To perform its calculations, CloudMedx runs massive databases on public clouds such as Amazon Web Services and Microsoft Azure, then layers its specialized analytics and algorithms on top of the data, allowing physicians or researchers to query the database. The analytics tools use natural language processing and machine learning to track patients over time and derive real-time clinical insights.

In this case, the query tools let clinicians determine which patients are at risk of developing CHF or seeing their CHF status deteriorate. Factors the system evaluates include medical notes, a patient’s family history, demographics and past medical procedures, which are rolled up into a patient risk score.

In moving ahead with this strategy, Mount Sinai is rolling out what is likely to be a common strategy in the future. Going forward, expect to see other providers engage the growing number of AI-based healthcare analytics vendors, many of whom seem to have significant momentum.

For example, there’s Lumiata, a developer of AI-based productive health analytics whose Risk Matrix tool draws on more than 175 million patient-record years. Risk Matrix offers real-time predictions for 20 chronic conditions, including CHF, chronic kidney disease and diabetes.

Risk Matrix bases its predictions on its customers’ datasets, including labs, EHR data claims information and other types of data organized using FHIR. Once data is mapped out into FHIR, Risk Matrix generates output for more than 1 million records in less than three hours, the company reports. Users access Risk Matrix analyses using a FHIR-compatible API, which in turn allows for the results to be integrated into the output of the existing workflows.

But Lumiata is just the tip of the iceberg. CB Insights has identified more than 90 companies applying machine learning algorithms and predictive analytics to important problems in healthcare.

While many startups have flocked into the imaging and diagnostics space, expect to see AI-related activity in drug discovery, remote monitoring and oncology. Also, market watchers say companies founded to do AI work outside of healthcare see many opportunities there as well.

Now, at least at this stage, high-end AI tools are likely to be beyond the budget of mid-sized to small community hospitals. Nonetheless, they’re likely to be deployed far more often as value-based reimbursement hits the scene, so they might end up in use at your hospital after all.

Access To Electronic Health Data Saves Money In Emergency Department

Posted on October 24, 2016 I Written By

Anne Zieger is veteran healthcare editor and analyst with 25 years of industry experience. Zieger formerly served as editor-in-chief of FierceHealthcare.com and her commentaries have appeared in dozens of international business publications, including Forbes, Business Week and Information Week. She has also contributed content to hundreds of healthcare and health IT organizations, including several Fortune 500 companies. She can be reached at @ziegerhealth or www.ziegerhealthcare.com.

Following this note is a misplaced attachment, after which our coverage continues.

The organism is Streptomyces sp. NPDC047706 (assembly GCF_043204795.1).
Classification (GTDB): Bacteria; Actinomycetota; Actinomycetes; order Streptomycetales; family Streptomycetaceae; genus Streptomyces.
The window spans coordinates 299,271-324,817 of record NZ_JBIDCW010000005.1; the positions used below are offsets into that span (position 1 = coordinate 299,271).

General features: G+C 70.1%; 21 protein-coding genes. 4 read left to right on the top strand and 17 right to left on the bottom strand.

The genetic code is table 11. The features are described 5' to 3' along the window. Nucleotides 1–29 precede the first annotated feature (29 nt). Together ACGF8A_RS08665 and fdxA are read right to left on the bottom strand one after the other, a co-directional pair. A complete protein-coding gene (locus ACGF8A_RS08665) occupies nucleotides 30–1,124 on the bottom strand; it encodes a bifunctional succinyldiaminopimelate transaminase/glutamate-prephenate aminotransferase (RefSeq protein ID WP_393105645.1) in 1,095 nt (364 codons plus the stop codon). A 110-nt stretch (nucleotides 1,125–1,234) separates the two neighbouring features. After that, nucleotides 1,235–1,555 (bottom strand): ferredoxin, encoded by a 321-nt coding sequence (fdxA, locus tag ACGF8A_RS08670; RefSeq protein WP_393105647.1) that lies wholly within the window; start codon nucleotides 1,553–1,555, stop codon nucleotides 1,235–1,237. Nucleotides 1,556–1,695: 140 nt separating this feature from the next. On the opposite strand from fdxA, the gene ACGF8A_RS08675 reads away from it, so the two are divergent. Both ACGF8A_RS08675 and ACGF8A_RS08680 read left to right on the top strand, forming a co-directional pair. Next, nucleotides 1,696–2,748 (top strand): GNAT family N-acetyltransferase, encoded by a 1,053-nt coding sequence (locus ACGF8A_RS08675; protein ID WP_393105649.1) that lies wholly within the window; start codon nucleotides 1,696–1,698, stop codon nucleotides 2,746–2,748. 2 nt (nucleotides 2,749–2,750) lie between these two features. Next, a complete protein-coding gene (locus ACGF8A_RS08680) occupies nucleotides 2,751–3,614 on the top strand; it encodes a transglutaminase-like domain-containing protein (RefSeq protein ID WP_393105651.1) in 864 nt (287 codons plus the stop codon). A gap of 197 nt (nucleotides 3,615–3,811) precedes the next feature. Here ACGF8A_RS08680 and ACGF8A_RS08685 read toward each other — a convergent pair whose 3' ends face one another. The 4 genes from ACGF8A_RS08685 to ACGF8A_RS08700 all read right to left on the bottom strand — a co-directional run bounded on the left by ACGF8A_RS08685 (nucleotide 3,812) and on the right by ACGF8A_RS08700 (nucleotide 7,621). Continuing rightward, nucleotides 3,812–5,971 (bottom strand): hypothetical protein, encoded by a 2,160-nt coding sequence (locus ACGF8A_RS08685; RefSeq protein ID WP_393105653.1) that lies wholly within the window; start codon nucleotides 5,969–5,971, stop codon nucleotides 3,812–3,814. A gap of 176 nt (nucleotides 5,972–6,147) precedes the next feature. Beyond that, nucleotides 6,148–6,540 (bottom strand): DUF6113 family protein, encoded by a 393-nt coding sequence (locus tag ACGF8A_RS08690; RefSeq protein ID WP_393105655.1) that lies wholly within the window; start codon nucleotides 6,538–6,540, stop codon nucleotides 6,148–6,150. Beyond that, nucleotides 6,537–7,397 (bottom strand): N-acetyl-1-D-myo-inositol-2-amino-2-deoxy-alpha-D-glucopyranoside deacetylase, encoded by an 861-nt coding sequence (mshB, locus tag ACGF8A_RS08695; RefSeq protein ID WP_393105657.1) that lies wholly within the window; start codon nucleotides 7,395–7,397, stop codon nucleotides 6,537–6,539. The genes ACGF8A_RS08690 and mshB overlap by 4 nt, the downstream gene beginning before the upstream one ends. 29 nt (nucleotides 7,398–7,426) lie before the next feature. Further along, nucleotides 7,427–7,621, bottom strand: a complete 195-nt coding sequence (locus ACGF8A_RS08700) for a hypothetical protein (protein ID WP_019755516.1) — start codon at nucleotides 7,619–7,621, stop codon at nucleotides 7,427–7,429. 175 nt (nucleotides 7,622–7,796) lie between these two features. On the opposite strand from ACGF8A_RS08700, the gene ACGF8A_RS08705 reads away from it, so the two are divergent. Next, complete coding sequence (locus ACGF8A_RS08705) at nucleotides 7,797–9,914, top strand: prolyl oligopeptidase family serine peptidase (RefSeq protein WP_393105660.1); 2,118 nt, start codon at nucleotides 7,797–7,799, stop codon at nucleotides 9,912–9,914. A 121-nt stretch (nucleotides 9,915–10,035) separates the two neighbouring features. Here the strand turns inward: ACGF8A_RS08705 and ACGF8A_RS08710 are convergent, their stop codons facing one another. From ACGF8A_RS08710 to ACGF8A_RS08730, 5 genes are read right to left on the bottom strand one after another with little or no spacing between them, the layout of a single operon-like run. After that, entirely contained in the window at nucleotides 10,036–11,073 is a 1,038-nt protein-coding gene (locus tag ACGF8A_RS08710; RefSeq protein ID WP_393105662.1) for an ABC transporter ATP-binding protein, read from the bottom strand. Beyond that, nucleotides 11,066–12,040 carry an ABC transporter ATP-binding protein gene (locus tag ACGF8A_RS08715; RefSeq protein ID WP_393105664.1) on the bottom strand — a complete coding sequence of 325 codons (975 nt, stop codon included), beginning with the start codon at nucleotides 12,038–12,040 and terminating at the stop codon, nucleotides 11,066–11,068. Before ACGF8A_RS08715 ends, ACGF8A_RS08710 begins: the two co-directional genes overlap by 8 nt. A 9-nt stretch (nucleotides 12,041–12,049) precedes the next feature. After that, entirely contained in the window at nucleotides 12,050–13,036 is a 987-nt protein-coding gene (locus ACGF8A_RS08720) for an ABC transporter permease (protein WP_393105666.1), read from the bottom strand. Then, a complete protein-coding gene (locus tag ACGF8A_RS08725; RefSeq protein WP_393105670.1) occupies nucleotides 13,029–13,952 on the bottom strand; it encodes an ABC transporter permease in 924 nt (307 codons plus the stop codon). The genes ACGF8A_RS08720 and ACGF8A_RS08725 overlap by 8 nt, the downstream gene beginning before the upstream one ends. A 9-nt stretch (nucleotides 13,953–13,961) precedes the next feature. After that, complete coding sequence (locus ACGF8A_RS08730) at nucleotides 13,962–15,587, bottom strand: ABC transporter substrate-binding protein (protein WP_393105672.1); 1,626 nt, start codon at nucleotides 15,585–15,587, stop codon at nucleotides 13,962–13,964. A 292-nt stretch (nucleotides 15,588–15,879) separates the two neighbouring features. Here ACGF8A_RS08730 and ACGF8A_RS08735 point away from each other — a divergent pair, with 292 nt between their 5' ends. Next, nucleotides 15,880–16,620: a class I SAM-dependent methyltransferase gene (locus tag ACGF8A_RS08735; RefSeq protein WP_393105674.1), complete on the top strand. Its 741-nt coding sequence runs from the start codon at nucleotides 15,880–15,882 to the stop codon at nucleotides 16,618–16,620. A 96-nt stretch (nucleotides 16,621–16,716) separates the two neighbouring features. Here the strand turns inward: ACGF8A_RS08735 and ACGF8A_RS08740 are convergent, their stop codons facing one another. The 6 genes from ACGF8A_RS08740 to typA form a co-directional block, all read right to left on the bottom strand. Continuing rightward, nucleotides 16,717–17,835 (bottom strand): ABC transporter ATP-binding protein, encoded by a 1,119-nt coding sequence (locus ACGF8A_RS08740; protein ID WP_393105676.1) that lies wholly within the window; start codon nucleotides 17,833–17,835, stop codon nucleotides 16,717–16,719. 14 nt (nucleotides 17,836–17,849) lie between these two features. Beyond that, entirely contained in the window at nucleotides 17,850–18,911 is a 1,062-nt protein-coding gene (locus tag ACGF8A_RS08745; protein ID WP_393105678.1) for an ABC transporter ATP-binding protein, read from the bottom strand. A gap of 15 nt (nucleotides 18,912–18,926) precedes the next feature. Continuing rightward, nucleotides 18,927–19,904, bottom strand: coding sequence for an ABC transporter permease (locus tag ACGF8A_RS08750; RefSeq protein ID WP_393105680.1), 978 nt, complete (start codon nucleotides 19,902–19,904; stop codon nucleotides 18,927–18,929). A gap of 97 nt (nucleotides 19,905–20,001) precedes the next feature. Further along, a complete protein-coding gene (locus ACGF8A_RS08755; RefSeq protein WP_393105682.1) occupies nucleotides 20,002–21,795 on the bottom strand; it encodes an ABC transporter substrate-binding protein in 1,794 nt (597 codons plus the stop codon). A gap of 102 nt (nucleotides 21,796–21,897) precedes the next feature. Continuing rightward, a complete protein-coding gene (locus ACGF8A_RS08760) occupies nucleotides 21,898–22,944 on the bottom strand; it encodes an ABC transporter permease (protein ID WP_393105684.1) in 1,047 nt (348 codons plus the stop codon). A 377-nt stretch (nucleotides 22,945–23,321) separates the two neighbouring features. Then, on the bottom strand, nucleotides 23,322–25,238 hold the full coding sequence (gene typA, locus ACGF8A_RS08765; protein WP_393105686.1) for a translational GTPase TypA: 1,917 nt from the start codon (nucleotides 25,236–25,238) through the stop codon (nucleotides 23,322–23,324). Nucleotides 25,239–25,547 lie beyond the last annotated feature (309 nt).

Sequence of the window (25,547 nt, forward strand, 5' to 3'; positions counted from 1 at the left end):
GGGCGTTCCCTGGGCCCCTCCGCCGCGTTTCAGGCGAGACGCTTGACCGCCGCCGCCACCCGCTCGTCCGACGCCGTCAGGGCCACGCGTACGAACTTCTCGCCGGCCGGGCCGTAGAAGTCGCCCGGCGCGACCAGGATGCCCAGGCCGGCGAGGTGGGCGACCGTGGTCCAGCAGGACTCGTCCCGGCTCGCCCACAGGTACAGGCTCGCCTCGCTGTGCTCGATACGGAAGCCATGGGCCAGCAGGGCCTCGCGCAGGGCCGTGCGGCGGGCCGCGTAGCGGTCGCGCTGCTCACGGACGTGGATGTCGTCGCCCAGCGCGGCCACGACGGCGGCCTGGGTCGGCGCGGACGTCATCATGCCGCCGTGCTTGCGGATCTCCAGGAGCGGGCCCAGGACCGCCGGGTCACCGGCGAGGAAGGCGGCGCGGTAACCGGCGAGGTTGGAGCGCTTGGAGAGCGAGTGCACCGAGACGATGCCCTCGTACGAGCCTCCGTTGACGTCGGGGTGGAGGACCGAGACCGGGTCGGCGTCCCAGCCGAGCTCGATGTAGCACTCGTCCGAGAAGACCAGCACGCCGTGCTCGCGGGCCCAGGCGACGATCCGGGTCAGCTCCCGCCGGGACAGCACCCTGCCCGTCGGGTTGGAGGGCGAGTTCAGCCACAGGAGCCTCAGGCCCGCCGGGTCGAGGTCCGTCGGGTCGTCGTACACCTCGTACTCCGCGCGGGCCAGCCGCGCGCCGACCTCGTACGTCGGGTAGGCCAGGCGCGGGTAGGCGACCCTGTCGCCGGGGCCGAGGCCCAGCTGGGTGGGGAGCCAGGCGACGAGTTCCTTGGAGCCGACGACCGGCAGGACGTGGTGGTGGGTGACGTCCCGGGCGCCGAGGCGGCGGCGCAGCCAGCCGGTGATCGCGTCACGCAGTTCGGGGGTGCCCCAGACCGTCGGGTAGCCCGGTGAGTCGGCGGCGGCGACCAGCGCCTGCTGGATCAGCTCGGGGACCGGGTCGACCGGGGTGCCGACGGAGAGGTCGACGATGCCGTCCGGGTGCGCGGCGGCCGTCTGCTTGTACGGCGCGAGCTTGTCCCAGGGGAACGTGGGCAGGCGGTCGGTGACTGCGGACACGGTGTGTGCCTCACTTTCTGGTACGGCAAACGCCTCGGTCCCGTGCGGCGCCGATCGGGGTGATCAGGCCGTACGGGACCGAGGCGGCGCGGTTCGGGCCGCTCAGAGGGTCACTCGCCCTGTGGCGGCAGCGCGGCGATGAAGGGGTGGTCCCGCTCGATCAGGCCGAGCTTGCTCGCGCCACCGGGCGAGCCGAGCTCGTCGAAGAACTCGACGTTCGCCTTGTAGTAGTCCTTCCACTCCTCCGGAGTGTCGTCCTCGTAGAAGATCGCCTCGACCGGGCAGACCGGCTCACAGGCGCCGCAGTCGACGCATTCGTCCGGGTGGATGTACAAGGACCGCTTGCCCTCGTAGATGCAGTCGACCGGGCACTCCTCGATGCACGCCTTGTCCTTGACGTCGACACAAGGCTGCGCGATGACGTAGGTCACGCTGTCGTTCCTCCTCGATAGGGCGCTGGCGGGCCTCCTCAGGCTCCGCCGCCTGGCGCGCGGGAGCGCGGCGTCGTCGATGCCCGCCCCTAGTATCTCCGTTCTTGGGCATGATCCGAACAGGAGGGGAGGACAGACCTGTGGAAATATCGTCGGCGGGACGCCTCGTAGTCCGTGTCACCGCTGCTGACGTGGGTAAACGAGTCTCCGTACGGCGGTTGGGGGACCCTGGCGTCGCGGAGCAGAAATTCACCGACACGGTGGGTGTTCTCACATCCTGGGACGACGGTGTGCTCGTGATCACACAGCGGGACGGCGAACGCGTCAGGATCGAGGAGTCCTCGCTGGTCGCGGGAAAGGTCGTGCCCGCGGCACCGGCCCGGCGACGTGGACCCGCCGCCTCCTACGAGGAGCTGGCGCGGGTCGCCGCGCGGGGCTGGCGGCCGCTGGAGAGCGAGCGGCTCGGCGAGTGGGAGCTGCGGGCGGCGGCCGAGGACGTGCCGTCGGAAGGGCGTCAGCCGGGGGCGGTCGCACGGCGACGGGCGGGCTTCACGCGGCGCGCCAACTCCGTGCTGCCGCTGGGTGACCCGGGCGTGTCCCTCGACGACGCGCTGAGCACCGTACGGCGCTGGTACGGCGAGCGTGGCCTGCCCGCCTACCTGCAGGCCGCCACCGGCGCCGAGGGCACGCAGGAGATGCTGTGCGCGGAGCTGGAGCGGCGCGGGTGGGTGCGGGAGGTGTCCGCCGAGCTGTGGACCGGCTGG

A new research study has found that emergency department patients benefit from having their electronic health records available when they’re being treated. Researchers found that when health information was available electronically, the patient’s care was speeded up, and that it also generated substantial cost savings.

Researchers with the University of Michigan School of Public Health reviewed the emergency department summaries from 4,451 adult and pediatric ED visits for about one year, examining how different forms of health data accessibility affected patients.

In 80% of the cases, the emergency department had to have all or part of the patient’s medical records faxed to the hospital where they were being treated. In the other 20% of the cases, however, where the ED staff had access to a patient’s complete electronic health record, they were seen much more quickly and treatment was often more efficient.

Specifically, the researchers found that when information requests from outside organizations were returned electronically instead of by fax, doctors saw that information an hour faster, which cut a patient’s time in the ED by almost 53 minutes.

This, in turn, seems to have reduced physicians’ use of MRIs, x-rays and CT scans by 1.6% to 2.5%, as well as lowering the likelihood of hospital admission by 2.4%. The researchers also found that average cost for care were $1,187 lower when information was delivered electronically.

An interesting side note to the study is that when information was made available electronically on patients, it was supplied through Epic’s Care Everywhere platform, which is reportedly used in about 20% of healthcare systems nationwide. Apparently, the University of Michigan Health System (which hosted the study) doesn’t belong to an HIE.

While I’m not saying that there’s anything untoward about this, I wasn’t surprised to find principal author Jordan Everson, a doctoral candidate in health services at the school, is a former Epic employee. He would know better than most how Epic’s health data sharing technology works.